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SO YOU THINK YOU CAN DANCE (SYTYCD) – Boston. Egos on Parade.

In dance, I want personality and stage presence in a performer. For me, presence is when someone is so fully and honesty involved and invested that he or she heightens my experiencing of the movement, the person dancing, and myself as viewer to such a degree that I understand all three in a new way. The dancer transcends, goes beyond everyday existence, and is able to captivate to the point where I can lose sense of time and place. But personality and presence are two very different things than ego, which I don’t want to see in the dancer (or judge). We saw ego in abundance last week on SYTYCD. Ego on stage says look at me at the expense of being able to see the dance. It’s a defense mechanism for a lack of talent and insecurities about oneself. What we see is a false, bloated sense of self worth and a social neediness.

First there was the Latin male dancer with the roving eyebrows and facial expressions who thought he was sexy beyond words. While the guy could dance, it was hard to get beyond his ego. I’m glad all of the judges called him on this. We need to see the dancer, but also need to trust that the dance and dancing alone is enough to deliver its message. Latin dancing is sexy when the sexiness is not simply a veneer as thick as greasepaint. I love the hyper-speed and sharpness of Latin ballroom dancing with its fancy foot flicks, focal changes and arm undulations. I also love its excessive flamboyance. It doesn’t need anything else to excite. Certainly not eyebrows, which think they are worthy of an Oscar award for acting.

Then there was the 46-year old contemporary male dancer. His ego and need to dance (to be seen) made him delusional, allowing him to think that he had talent or something to say. It makes me embarrassed and angry as a dancer myself to be associated with what he did on the show. It supports society’s general notion that dancers are weird, and if you were led to believe that what he did was dancing, why would you ever go see dance again, including my dances. When the judges stopped his routine, the dancer’s eyes said it all, ready to pop out of their sockets in total disbelief that anyone would have to nerve to interrupt such artistry.

Finally, there’s Tyce Diorio. Not a good judge. Compared to Nigel and Mary his comments seemed intellectually trivial, unhelpful and less articulate. As he didn’t have anything meaningful to say, he substituted it by saying something mean. His unnecessarily cruel comments put the spotlight on him not the dancer. What purpose did his comments serve other than to humiliate the one auditioning and to cover Tyce’s own insecurities and shortcomings?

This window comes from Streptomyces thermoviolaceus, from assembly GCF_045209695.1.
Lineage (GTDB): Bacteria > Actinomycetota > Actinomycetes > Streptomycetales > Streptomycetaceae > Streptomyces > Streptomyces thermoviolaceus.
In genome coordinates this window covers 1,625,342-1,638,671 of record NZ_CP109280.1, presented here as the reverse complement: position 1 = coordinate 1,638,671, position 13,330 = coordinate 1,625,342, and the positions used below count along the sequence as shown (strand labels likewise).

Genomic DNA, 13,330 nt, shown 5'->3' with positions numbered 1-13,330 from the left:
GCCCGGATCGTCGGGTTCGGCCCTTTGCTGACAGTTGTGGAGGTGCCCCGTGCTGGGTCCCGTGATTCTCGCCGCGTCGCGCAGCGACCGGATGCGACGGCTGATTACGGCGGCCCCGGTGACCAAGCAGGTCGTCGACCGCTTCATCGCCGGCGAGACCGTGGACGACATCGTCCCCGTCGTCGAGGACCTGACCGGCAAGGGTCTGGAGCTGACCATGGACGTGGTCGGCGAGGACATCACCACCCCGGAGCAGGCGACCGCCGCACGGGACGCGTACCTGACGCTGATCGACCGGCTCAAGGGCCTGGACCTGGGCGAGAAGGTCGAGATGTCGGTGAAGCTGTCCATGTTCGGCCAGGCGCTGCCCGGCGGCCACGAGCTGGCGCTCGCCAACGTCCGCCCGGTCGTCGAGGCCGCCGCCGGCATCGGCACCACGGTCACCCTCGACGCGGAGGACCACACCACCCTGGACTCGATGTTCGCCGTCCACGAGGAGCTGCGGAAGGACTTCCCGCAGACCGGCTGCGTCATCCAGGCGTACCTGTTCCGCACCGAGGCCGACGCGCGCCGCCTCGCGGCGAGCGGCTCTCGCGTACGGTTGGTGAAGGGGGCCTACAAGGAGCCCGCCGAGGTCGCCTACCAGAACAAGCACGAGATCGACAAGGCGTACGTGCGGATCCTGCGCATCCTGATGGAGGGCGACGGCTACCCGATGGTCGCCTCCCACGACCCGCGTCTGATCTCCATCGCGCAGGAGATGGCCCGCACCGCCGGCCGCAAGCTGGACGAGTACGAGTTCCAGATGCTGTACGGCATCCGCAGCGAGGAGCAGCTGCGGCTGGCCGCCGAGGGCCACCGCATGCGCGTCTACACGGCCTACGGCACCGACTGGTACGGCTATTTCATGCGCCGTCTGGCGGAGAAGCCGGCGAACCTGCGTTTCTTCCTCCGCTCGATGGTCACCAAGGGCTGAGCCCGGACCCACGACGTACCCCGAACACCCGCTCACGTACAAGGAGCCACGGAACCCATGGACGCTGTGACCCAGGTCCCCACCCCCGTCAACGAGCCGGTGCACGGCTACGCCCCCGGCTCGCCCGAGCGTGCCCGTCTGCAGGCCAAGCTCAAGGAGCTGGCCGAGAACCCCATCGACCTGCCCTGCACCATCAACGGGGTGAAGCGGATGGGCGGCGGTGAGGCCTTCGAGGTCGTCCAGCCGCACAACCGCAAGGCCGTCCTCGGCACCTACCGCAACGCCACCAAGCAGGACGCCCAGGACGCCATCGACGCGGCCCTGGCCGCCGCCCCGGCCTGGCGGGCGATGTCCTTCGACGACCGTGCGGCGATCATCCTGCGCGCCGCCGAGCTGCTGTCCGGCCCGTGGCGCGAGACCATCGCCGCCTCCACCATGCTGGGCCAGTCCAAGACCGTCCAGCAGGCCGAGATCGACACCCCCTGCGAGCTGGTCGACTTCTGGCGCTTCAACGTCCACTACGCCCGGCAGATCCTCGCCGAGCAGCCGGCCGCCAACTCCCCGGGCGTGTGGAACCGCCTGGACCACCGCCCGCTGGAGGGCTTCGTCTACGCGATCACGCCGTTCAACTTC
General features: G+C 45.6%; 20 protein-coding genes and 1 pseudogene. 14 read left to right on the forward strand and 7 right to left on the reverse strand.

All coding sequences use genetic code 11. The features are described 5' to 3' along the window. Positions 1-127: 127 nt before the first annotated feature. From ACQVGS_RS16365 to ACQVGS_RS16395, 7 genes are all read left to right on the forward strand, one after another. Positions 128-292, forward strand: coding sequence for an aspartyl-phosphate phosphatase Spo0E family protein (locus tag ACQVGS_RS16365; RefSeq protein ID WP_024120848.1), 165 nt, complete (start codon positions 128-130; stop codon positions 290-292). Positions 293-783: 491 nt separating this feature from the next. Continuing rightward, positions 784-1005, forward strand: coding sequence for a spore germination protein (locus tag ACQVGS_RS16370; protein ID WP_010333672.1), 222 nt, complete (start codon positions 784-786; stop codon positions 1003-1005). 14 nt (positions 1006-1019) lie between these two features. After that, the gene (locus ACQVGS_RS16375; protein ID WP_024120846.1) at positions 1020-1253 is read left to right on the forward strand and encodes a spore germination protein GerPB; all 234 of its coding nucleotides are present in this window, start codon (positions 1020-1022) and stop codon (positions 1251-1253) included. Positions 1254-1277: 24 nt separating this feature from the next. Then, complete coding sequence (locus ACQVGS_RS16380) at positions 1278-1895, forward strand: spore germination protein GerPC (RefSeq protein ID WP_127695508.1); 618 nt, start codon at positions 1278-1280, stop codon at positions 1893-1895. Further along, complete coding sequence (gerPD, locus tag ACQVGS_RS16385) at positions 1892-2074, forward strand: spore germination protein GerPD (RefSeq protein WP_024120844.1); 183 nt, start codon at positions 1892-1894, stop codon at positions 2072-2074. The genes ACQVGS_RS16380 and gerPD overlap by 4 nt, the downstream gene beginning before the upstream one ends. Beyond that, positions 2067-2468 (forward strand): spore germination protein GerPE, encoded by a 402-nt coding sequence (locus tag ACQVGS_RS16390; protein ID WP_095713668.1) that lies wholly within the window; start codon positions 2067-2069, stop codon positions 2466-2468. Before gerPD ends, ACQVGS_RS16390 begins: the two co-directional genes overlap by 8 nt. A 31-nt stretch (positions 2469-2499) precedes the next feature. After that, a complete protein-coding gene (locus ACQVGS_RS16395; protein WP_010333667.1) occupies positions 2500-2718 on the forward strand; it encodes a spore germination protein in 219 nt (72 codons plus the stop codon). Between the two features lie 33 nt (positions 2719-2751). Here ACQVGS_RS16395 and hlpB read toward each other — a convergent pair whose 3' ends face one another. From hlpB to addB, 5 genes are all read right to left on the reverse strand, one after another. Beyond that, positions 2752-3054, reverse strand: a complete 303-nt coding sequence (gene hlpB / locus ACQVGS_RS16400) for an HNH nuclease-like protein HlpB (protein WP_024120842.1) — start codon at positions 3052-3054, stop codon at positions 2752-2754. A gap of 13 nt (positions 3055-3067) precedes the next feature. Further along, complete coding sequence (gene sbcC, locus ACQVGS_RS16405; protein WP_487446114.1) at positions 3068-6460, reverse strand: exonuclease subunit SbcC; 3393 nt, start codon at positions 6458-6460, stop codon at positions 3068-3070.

The evening’s best was the male break-dancer. Some of the moves were beyond imagining though at times I cringed watching. The demands placed on the body and the extremeness of distortion and joint use look like they just hurt or will in a few years. As a dancer our goal is to dance as long as we can, not cut our longevity short by abusing the body. Our bodies are our tools; we need to respect and protect them.

  • joan

    This gets to something that I have felt watching the show: some of the dancers put so much feeling into their movements that you start to feel a transcendent quality that just goes straight to your heart. It’s really powerful stuff. I know for other arts that that is what separates the good from the great. I would assume it’s the same for dance, yet I wonder if somehow in dance if being technically brilliant doesn’t translate into feeling, as it were. I mean, when you think of ballet (and this is just my impression) it seems to be the technique, the perfection, that is awe-inspiring. I do like how Mary and Nigel reward those dancers who bring a certain personal quality to what they are doing that comes from a “larger place”. In fact, I think that they are sometimes willing to overlook “technique” for authenticity of expression…although I might be wrong about that.

  • Stephen Koester

    @joan
    Thanks for your comments. I do think it is possible to become
    transcendent through technique – either that you are so brilliant at
    it (which very few are) or you are so invested in it that it becomes
    who you are in that moment. Simply showing off technique is not
    enough. Showing off technique is ego and doesn’t allow the movement
    to speak for itself. Those who have great technique and who capture
    me usually also have something else going on. I think Mary and Nigel
    want both technique and an authenticity of expression, and beyond
    that, a full integration of the two.